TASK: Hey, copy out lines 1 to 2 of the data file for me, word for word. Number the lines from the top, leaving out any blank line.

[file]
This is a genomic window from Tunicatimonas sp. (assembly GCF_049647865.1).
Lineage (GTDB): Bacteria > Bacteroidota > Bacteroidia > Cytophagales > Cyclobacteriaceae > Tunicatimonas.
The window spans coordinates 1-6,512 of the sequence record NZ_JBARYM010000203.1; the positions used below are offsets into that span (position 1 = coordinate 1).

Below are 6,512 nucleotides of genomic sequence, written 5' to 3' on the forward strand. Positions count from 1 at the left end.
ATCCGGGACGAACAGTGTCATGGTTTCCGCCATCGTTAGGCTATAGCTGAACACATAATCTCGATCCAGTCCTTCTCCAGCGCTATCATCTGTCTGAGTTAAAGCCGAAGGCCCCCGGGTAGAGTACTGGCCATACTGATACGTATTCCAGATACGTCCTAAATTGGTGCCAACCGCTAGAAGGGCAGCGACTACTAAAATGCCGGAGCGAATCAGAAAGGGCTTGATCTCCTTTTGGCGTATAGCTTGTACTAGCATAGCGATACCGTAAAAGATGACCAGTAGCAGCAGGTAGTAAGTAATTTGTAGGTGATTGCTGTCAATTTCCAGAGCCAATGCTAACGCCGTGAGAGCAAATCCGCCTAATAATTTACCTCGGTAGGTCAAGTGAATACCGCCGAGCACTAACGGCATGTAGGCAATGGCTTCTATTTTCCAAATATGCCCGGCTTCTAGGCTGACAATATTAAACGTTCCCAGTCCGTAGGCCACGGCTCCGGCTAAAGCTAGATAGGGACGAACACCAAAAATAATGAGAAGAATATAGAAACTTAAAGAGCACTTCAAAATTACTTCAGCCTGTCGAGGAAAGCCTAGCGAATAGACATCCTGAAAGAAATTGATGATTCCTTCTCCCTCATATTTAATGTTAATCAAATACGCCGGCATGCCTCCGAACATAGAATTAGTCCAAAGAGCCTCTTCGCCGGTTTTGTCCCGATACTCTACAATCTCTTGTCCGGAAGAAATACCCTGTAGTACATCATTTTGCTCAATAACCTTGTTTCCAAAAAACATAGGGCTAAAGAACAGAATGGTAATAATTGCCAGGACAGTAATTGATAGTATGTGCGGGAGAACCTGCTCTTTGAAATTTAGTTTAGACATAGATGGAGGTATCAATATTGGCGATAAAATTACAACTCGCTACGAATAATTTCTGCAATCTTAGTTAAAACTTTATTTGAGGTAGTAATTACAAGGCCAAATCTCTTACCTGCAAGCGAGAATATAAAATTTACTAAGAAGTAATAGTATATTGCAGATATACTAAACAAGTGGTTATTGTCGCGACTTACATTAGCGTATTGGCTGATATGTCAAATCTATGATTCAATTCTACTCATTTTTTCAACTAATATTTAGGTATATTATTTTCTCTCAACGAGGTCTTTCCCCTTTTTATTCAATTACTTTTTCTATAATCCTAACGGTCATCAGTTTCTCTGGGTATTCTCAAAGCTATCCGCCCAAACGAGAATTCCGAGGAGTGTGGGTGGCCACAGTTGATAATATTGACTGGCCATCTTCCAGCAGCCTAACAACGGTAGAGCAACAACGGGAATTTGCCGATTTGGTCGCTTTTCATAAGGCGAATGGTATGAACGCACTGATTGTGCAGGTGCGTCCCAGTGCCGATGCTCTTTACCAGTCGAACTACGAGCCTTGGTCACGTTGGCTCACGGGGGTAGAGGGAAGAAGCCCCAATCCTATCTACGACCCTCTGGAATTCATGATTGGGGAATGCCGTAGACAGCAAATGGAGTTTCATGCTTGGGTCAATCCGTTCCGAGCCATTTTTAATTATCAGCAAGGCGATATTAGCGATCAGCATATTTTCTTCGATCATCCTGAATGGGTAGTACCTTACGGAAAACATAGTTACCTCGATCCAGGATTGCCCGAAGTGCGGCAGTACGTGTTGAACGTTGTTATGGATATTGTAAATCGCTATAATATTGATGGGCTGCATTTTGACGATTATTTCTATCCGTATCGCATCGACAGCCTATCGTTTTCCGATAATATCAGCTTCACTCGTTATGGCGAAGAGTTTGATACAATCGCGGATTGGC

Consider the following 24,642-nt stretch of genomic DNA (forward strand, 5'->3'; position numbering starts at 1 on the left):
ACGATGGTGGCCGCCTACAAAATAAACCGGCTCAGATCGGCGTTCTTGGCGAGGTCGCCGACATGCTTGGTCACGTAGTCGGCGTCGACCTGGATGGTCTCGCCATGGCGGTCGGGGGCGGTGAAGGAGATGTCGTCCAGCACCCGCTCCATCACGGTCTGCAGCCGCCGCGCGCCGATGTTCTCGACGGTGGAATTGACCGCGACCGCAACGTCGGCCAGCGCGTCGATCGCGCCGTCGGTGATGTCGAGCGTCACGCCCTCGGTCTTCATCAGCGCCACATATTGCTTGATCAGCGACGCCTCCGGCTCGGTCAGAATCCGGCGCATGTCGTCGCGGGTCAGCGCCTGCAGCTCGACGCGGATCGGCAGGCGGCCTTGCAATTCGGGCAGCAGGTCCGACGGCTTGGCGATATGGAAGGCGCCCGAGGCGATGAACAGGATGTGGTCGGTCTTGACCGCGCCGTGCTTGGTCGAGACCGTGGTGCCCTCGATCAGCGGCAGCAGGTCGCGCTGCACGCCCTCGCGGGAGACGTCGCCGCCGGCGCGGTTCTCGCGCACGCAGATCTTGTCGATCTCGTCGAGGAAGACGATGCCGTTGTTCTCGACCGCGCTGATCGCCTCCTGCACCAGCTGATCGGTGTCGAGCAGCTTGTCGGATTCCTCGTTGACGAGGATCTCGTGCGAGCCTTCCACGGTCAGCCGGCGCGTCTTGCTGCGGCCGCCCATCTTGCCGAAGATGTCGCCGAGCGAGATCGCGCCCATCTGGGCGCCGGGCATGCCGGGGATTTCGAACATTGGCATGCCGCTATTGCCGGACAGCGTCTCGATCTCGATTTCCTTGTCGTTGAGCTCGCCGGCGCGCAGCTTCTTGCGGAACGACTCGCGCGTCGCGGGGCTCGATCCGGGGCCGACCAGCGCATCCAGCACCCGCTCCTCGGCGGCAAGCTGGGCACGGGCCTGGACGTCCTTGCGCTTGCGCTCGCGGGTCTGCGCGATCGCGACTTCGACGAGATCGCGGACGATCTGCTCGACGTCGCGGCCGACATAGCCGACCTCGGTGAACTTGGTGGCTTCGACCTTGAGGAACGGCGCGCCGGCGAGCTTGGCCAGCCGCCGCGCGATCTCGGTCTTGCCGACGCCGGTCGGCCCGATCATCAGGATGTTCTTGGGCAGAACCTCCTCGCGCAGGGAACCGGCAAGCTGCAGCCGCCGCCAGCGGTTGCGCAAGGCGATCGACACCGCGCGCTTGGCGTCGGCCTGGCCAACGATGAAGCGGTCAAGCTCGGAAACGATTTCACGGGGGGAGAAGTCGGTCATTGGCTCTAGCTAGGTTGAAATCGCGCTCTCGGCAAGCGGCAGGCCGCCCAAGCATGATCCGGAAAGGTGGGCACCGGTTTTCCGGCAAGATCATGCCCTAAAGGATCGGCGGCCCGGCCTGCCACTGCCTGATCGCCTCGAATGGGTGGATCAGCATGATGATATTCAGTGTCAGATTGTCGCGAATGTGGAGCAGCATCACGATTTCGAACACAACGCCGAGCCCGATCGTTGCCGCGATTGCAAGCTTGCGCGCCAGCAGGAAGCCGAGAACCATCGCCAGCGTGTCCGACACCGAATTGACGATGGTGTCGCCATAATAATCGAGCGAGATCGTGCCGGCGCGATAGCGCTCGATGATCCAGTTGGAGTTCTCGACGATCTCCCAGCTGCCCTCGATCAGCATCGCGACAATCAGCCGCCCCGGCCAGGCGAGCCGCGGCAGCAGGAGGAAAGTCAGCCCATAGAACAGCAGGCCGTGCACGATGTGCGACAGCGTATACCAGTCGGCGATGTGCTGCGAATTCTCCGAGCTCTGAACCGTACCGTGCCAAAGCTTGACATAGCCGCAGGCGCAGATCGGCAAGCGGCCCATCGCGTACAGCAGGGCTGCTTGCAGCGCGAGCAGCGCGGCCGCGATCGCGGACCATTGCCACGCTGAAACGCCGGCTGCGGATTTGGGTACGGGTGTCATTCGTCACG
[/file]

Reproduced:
This is a genomic window from Tunicatimonas sp. (assembly GCF_049647865.1).
Lineage (GTDB): Bacteria > Bacteroidota > Bacteroidia > Cytophagales > Cyclobacteriaceae > Tunicatimonas.